FI: The net-lease sector has been on fire for the past two years. How has this affected your business?

Cram: Really, the fire really became a forest fire starting last summer, especially for long-term investment-grade net-lease properties. In 2021, our developers with investment-grade tenants are paying off loans within 30 days of lease commencement and thus loans are paying off faster than normal and our clients are setting new record-level cap rates on these sales. The issue for net-lease developers is that there are a decreasing number of tenants that are expanding, costs are increasing and tenants want lower rent factors and better lease terms, which developers have to give them. So, the supply of new net-lease properties will be lower this year due to COVID restrictions in 2020 and demand is even higher than in years past. The COVID-19 pandemic is creating a wave of older property owners in other market segments, especially apartment owners, who want to sell and trade into net-lease properties. There are just not enough long-term net-lease properties to meet this growing demand. We don’t see this situation changing until 2023, unless tax laws change next year to severely restrict 1031 tax-free exchanges. If those tax law changes look plausible, there will be a huge rush to sell and trade into 1031 tax-free exchange properties in 2022 before the door closes. Add on top of this the billions of dollars of capital that net-lease REITs raised last year, and you have a very active sales market leading to increasing sale prices and decreasing cap rates. Record-setting sales are not done yet.

FI: What criteria does Envoy hold for financing? How should a new client present itself to you?

Cram: Conditions for closing an Envoy loan include a signed NNN lease of 10 years or greater in length and the property “shovel ready” in terms of permits, use/entitlements and contracts. We require that construction starts within several weeks of loan closing. We finance both investment grade and select non-investment grade tenants up to 80 percent loan to value and 100 percent loan to cost. Our sweet spot is between $2 million and $8 million loan transactions, but we can go up to $20 million for select transactions.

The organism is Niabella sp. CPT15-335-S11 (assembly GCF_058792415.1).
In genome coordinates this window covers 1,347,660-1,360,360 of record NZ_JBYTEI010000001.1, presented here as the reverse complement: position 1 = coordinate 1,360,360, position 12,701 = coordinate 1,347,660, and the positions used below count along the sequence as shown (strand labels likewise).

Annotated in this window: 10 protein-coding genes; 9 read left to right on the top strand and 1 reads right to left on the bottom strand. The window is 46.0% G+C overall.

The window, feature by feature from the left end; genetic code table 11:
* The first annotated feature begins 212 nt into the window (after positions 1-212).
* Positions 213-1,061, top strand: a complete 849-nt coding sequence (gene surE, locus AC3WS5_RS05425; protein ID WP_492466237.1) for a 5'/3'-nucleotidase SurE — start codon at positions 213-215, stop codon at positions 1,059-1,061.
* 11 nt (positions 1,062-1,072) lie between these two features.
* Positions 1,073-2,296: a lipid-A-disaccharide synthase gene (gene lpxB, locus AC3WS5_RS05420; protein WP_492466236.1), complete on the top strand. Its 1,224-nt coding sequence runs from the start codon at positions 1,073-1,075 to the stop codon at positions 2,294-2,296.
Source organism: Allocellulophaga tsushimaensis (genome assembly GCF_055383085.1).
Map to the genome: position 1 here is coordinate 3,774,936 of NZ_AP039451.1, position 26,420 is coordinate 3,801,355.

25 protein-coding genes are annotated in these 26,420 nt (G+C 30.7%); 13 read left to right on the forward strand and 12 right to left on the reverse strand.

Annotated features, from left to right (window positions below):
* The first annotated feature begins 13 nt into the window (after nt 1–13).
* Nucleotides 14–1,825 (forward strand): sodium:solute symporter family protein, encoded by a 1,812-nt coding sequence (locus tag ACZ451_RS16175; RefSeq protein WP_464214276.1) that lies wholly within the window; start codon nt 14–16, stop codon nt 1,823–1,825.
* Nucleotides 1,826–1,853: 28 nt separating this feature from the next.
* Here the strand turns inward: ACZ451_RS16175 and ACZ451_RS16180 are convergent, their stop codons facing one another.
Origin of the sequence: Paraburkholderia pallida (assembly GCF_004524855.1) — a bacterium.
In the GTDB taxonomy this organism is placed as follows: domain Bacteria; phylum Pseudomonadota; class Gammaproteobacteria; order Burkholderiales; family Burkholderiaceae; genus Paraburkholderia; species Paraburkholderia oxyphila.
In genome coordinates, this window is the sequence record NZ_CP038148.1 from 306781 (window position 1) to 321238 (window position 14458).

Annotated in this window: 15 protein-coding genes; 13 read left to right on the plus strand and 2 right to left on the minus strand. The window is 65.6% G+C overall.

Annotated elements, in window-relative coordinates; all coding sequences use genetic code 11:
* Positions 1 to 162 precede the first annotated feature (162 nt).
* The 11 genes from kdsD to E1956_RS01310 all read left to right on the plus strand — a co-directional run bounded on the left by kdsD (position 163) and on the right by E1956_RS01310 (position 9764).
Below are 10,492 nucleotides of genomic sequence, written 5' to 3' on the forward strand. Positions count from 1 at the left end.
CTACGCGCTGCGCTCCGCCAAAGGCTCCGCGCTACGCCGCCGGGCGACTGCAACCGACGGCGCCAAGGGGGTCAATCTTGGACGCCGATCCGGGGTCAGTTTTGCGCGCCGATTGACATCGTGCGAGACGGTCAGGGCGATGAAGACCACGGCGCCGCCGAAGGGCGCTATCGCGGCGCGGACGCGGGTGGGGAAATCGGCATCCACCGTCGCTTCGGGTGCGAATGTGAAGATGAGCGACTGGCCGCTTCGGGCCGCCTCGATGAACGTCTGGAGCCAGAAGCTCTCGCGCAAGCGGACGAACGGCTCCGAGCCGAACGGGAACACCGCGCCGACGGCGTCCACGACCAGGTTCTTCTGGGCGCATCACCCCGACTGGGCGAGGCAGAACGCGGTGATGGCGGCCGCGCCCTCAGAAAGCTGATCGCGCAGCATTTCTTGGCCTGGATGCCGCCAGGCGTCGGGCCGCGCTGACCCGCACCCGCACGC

FI: What makes Envoy different from other private lenders specializing in net-lease lending?

Cram: Envoy’s cost of capital is usually 50 to 200 basis points lower than all our private lender competitors. If we like the transaction and the potential relationship, we will beat the other private lenders hands down. Second, other lenders in this area tend not to work out issues, such as the delays that have been commonplace with COVID, and they often demand repayment immediately upon default or at the loan term maturity. Due to its capital sources, Envoy tends to work with borrowers to maintain long-term relationships understanding the best way out often aligns with everyone’s interest and not just short-sighted and immediate repayment. Envoy has been in business for nine years now and funded 79 net-lease transactions. As a result, we are focused on repeat business with our clients for the decade to come.

Finally, Envoy offers multiple capital solutions. So, if a developer has a good project with a non-investment grade tenant or a two-tenant project that doesn’t qualify for our construction loan program, we have a JV equity program that we can fund the developer’s equity needs. Or say that the developer already has a good banking relationship that is willing to lend 85 percent loan-to-cost at 4.0 percent interest rate — we have a fixed preferred equity program for the last 15 percent of the equity that the developer needs for the project. Envoy has multiple pockets of capital that can meet the capital needs of our developer clients. The other net-lease private lenders do not offer this wider range of capital solutions for their developer clients.

— This article is posted as part of REBusinessOnline’s Finance Insight series. Click here to subscribe to the Finance Insight newsletter, a four-part newsletter series, followed by several video interviews delivered to your inbox in March 2021.